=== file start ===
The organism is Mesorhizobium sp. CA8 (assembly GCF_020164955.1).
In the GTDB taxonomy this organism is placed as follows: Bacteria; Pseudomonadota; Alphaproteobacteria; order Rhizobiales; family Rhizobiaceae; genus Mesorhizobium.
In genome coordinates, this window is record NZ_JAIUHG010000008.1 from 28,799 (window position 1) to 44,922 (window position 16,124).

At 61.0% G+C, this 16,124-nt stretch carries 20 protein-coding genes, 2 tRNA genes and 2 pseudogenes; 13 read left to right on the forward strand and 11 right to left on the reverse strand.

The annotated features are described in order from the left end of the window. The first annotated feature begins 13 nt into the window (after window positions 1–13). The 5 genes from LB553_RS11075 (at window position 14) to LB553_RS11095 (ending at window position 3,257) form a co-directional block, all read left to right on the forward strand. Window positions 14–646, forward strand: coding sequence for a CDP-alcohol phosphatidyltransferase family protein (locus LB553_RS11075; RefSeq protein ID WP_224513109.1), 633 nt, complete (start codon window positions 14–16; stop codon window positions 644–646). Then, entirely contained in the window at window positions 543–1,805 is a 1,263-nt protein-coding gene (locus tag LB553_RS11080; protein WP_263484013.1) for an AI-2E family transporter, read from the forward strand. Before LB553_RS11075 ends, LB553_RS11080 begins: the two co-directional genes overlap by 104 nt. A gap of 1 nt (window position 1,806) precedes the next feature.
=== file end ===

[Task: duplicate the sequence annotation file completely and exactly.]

The organism is Mesorhizobium sp. CA8 (assembly GCF_020164955.1).
In the GTDB taxonomy this organism is placed as follows: Bacteria; Pseudomonadota; Alphaproteobacteria; order Rhizobiales; family Rhizobiaceae; genus Mesorhizobium.
In genome coordinates, this window is record NZ_JAIUHG010000008.1 from 28,799 (window position 1) to 44,922 (window position 16,124).

At 61.0% G+C, this 16,124-nt stretch carries 20 protein-coding genes, 2 tRNA genes and 2 pseudogenes; 13 read left to right on the forward strand and 11 right to left on the reverse strand.

The annotated features are described in order from the left end of the window. The first annotated feature begins 13 nt into the window (after window positions 1–13). The 5 genes from LB553_RS11075 (at window position 14) to LB553_RS11095 (ending at window position 3,257) form a co-directional block, all read left to right on the forward strand. Window positions 14–646, forward strand: coding sequence for a CDP-alcohol phosphatidyltransferase family protein (locus LB553_RS11075; RefSeq protein ID WP_224513109.1), 633 nt, complete (start codon window positions 14–16; stop codon window positions 644–646). Then, entirely contained in the window at window positions 543–1,805 is a 1,263-nt protein-coding gene (locus tag LB553_RS11080; protein WP_263484013.1) for an AI-2E family transporter, read from the forward strand. Before LB553_RS11075 ends, LB553_RS11080 begins: the two co-directional genes overlap by 104 nt. A gap of 1 nt (window position 1,806) precedes the next feature.